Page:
Thermoplastic Starch (TPS): Production, Microstructure, Properties, and Aging

Thermoplastic starch is a biodegradable and environmentally friendly alternative to petroleum-based plastics. It can be produced from a renewable resource (starch) and can decompose into water and carbon dioxide after use. The use of thermoplastic starch reduces the amount of non-biodegradable plastic waste in the environment, which can have a positive impact on the environment.

What is thermoplastic starch?

Thermoplastic starch is a modified form of starch that has been chemically or physically modified to exhibit thermoplastic behavior. It is a low-cost, biodegradable, and renewable alternative to synthetic thermoplastics, and can be used in a variety of applications, including food packaging, agriculture, and biomedical devices. The thermoplasticity of starch is achieved by altering its molecular structure, typically through cross-linking or the addition of plasticizers, which increases its viscosity and reduces its tendency to retrograde. This allows thermoplastic starch to be processed and molded at high temperatures, giving it properties similar to those of traditional petroleum-based plastics.

Thermoplastic starch production

Thermoplastic starch (TPS) is produced by heating and plasticizing starch granules in the presence of water, a plasticizer, and a small amount of an enzyme that enhances molecular bonding. This process results in a thermoplastic material that can be molded, extruded, or cast into various shapes and products. TPS production is considered environmentally friendly due to its biodegradability, compostability, and the use of renewable resources. Additionally, TPS production typically consumes less energy compared to synthetic plastic production and generates less waste and emissions.


The microstructure of thermoplastic starch (TPS) refers to the organization and arrangement of its constituent molecules and particles at a microscopic scale. The TPS microstructure can be influenced by several factors, including processing conditions, raw materials, and additives. The TPS microstructure affects its mechanical, thermal, and rheological properties, and therefore influences its potential applications and performance in various industries, such as packaging and biodegradable materials.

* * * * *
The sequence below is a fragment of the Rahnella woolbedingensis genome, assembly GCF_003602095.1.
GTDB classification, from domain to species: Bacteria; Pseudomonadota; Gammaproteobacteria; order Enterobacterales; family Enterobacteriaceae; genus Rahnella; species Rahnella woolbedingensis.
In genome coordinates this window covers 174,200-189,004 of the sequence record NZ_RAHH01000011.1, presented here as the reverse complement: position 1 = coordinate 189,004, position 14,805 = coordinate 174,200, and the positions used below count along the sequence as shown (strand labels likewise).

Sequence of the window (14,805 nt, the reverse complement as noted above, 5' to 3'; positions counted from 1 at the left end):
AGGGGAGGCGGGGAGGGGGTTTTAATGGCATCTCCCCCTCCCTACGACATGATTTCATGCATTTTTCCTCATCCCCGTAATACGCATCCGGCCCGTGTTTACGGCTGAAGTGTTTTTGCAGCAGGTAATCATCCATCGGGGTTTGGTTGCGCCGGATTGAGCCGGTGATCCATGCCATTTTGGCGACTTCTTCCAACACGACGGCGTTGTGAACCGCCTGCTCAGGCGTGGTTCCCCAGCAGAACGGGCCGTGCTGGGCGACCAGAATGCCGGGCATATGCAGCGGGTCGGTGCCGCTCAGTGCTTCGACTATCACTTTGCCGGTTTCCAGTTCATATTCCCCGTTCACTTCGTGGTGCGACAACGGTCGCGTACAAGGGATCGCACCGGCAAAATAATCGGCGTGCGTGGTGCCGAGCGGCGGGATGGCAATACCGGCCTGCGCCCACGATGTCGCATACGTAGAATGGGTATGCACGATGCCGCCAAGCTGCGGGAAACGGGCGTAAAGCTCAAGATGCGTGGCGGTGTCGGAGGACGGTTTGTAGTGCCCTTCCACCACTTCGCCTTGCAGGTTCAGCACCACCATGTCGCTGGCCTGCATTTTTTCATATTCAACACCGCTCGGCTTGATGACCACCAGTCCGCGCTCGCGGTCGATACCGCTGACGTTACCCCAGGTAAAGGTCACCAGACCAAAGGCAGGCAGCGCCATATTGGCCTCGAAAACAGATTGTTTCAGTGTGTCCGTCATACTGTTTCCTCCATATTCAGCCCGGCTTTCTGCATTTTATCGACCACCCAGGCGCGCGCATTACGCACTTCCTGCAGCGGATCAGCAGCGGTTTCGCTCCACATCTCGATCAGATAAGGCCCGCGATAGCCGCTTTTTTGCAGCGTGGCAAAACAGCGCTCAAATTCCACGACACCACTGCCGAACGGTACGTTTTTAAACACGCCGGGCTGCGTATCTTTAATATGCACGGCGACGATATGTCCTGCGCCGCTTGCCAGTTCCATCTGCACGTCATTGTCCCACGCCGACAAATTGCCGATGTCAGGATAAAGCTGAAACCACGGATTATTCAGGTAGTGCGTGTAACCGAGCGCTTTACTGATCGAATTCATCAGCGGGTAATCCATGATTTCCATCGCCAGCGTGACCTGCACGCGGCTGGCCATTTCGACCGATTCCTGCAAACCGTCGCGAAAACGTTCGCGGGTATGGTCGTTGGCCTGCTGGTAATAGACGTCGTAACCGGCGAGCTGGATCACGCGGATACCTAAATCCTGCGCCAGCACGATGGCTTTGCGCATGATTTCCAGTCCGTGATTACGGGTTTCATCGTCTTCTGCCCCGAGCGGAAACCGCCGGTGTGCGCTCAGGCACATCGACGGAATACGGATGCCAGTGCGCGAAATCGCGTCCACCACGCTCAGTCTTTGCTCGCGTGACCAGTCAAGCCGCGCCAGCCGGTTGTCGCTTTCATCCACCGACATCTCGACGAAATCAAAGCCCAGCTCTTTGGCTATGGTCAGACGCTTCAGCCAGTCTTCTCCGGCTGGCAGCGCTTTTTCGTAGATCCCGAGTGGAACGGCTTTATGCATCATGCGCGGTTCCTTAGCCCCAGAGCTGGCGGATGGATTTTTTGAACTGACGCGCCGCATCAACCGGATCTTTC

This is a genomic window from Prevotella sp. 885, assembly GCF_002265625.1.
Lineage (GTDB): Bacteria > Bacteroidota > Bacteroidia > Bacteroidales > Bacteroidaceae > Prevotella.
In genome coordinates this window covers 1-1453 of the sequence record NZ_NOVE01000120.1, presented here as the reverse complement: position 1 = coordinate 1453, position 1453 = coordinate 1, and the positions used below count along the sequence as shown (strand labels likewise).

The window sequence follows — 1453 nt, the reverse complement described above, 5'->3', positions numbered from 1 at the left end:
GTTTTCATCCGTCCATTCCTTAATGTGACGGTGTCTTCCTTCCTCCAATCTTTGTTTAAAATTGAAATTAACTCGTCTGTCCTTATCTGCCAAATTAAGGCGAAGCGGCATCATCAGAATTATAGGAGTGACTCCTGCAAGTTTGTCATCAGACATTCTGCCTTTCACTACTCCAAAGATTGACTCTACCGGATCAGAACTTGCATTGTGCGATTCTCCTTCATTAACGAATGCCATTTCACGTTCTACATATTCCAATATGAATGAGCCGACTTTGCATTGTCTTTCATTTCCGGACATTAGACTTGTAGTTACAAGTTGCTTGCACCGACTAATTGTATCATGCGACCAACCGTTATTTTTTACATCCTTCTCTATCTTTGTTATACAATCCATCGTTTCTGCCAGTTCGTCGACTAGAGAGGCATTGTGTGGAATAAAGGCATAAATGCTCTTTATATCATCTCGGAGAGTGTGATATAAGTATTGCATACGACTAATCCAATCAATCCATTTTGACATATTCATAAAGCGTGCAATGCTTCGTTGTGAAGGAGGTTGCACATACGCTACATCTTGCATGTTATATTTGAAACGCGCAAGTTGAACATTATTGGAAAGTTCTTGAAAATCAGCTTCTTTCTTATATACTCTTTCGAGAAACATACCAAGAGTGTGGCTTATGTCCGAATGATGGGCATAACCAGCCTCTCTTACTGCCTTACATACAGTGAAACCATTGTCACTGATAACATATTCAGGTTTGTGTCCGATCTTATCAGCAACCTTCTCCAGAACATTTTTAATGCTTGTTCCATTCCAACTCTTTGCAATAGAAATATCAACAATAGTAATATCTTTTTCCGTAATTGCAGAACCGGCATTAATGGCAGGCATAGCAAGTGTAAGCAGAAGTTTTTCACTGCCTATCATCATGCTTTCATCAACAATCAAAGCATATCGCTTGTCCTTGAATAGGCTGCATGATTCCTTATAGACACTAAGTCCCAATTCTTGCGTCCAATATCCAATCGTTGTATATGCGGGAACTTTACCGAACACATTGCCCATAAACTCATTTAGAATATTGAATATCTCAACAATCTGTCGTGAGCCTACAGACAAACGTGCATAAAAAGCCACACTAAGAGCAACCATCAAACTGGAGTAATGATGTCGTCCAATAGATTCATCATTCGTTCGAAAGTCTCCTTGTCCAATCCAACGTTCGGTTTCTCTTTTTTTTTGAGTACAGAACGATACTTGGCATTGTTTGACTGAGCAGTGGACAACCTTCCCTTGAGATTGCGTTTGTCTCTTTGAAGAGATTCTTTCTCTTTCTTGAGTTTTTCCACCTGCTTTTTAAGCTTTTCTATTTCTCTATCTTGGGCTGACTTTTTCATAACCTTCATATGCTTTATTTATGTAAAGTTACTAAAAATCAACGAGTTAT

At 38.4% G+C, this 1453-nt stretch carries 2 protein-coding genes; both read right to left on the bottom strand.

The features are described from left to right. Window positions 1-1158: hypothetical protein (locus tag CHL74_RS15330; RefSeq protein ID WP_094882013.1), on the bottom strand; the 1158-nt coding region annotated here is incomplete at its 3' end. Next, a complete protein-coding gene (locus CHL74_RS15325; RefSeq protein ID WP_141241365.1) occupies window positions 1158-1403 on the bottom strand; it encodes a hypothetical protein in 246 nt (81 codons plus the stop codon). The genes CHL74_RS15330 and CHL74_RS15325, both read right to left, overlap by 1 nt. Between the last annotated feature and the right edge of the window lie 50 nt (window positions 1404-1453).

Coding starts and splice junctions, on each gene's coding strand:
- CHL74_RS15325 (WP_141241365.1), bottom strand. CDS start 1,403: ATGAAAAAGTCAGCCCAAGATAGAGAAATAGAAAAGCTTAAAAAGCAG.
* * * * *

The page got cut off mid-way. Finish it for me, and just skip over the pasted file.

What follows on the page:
Morphology of TPS films

The morphology of thermoplastic starch films is characterized by its physical structure, including its grain size, porosity, orientation, and crystal structure. The properties of the film are influenced by factors such as the processing conditions, the type of starch used, and the presence of any additives. In general, the microstructure of thermoplastic starch films is highly dependent on the processing conditions, with the degree of crystallinity, orientation, and porosity affecting the properties such as tensile strength, elasticity, and barrier properties.


Crystallinity refers to the degree of the ordered arrangement of the molecules in a material. In thermoplastic starch, the crystalline regions are composed of tightly packed starch molecules, while the amorphous regions consist of less ordered molecules. The extent of crystallinity in thermoplastic starch can affect its physical and mechanical properties, such as its strength, toughness, and transparency. The high crystallinity in thermoplastic starch is generally desirable for applications where good mechanical properties are required.

Mechanical properties

Thermoplastic starch has mechanical properties such as tensile strength, modulus of elasticity, toughness, and elongation at break. These properties are affected by the processing conditions, such as heating and cooling rate, and by the addition of plasticizers or other components. The mechanical properties of thermoplastic starch can be improved by blending with other polymers or by adding reinforcing agents, such as fillers or fibers. The resulting composite materials have potential applications in packaging, biodegradable products, and biomedical materials.


Thermoplastic starch (TPS) is a type of starch that has been modified to have thermoplastic properties, meaning it can be melted and molded when heated and solidifies when cooled. Aging can affect the mechanical properties of TPS, such as tensile strength, toughness, and elasticity, as well as its thermal properties, such as melting temperature and crystallinity. The aging process can cause changes in the molecular structure of TPS, which can lead to a decline in its properties. The exact changes that occur during aging depend on several factors, such as temperature, humidity, and the type of TPS. To maintain the desired properties of TPS, it is important to store it in a controlled environment and to use it within a specified shelf life.

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